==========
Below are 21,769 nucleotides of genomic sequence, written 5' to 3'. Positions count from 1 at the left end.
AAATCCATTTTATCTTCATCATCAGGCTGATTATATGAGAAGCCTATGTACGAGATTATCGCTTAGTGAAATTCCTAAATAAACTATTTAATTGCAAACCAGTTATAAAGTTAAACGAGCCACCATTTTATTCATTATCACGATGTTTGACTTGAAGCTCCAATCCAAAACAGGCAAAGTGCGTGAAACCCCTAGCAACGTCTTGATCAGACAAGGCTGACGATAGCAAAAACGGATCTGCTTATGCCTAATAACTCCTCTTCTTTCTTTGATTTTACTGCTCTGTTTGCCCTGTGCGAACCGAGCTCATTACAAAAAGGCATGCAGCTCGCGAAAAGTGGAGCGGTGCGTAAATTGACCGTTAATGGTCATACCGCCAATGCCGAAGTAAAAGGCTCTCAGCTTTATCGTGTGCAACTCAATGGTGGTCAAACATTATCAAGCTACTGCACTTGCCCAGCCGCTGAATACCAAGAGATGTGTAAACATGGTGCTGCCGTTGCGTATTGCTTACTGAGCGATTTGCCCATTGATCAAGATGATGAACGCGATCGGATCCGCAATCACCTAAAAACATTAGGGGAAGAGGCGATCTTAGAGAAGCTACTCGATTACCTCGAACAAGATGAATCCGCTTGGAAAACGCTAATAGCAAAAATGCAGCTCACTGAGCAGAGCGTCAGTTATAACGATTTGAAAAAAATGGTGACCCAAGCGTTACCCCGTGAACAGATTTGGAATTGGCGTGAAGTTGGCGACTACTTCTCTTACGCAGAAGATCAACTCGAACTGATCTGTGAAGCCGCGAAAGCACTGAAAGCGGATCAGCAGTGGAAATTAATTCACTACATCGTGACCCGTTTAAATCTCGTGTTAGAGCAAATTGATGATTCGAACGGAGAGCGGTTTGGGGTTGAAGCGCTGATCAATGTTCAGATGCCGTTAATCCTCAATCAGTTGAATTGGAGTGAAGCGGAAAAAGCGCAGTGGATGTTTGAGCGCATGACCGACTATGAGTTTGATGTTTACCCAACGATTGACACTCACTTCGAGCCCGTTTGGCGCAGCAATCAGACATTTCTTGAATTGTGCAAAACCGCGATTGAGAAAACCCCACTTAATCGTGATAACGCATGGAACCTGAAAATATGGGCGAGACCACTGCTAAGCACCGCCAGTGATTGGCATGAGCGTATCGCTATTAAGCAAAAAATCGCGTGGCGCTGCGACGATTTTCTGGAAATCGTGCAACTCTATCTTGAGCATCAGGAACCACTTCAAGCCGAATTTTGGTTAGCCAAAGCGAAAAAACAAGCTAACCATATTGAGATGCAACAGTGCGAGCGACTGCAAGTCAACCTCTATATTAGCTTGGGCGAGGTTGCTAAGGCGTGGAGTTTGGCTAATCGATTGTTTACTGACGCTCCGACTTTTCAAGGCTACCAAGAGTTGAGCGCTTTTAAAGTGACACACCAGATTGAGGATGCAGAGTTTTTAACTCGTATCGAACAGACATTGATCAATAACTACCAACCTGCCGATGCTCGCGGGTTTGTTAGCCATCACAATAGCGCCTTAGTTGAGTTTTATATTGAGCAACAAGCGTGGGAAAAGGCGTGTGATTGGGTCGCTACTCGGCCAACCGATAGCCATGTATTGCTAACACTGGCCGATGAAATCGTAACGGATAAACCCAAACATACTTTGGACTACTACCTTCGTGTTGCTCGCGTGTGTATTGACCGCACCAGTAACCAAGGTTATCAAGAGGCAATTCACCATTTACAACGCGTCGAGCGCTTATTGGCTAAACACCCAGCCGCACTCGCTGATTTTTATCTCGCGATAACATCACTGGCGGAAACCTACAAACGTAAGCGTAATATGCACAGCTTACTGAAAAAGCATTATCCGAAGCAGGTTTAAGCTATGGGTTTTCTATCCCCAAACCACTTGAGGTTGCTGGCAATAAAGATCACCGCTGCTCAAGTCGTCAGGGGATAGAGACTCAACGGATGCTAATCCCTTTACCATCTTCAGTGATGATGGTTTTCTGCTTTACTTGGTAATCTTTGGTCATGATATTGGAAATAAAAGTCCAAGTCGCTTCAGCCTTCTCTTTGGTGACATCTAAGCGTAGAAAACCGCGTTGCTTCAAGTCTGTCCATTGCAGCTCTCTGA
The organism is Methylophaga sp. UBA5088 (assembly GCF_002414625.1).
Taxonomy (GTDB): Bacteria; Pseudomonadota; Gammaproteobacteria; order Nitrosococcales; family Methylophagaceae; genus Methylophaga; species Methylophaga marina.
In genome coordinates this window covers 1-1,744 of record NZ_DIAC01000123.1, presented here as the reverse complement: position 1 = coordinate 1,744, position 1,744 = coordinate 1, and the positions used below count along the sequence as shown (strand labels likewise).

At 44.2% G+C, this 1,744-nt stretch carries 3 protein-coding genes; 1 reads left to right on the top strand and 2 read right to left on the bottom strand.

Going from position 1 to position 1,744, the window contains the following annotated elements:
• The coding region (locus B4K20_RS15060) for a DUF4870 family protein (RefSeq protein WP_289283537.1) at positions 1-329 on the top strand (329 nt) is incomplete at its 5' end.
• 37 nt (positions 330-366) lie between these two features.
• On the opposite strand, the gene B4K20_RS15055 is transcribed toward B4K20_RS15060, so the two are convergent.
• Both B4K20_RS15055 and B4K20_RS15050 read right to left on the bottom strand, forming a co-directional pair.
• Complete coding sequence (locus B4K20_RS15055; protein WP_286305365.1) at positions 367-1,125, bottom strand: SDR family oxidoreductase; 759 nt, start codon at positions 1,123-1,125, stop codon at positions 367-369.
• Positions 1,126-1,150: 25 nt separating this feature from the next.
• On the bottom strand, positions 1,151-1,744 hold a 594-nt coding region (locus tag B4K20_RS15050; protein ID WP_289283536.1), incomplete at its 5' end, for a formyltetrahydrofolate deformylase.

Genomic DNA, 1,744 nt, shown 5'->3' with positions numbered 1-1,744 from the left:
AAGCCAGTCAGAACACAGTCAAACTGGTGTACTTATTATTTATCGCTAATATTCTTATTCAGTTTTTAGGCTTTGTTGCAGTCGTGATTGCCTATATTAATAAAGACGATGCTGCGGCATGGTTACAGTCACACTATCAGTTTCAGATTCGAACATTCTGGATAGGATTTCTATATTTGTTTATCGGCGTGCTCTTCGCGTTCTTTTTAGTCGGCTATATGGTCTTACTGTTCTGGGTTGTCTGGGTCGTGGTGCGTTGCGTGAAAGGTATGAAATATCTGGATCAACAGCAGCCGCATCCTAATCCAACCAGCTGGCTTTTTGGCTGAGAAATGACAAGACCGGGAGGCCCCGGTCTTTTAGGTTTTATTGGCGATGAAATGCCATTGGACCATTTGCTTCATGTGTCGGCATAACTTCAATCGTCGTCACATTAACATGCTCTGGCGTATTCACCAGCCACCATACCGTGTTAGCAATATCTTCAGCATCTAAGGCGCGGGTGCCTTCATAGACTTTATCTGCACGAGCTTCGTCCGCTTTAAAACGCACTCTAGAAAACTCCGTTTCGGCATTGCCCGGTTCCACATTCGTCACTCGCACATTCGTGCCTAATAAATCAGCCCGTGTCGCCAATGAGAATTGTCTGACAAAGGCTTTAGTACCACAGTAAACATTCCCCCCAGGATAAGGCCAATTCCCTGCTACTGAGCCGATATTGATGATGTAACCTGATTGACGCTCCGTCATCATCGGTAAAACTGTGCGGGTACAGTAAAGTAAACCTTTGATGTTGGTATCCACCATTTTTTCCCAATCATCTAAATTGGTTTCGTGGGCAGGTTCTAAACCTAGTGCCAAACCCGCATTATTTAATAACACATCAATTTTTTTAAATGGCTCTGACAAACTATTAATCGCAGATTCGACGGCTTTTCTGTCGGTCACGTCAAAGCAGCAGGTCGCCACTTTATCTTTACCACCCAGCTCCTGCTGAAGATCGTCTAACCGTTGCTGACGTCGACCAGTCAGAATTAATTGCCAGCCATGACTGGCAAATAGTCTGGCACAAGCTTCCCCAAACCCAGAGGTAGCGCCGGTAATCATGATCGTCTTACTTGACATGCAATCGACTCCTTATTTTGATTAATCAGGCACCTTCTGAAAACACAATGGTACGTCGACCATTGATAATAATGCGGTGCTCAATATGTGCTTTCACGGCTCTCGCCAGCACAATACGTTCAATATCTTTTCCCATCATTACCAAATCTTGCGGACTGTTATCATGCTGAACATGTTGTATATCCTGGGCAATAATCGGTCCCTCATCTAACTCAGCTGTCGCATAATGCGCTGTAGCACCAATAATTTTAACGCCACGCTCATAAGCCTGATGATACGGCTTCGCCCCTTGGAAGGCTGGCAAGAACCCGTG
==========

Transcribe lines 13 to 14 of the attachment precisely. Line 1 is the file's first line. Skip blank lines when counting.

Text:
• Positions 1,126-1,150: 25 nt separating this feature from the next.
• On the bottom strand, positions 1,151-1,744 hold a 594-nt coding region (locus tag B4K20_RS15050; protein ID WP_289283536.1), incomplete at its 5' end, for a formyltetrahydrofolate deformylase.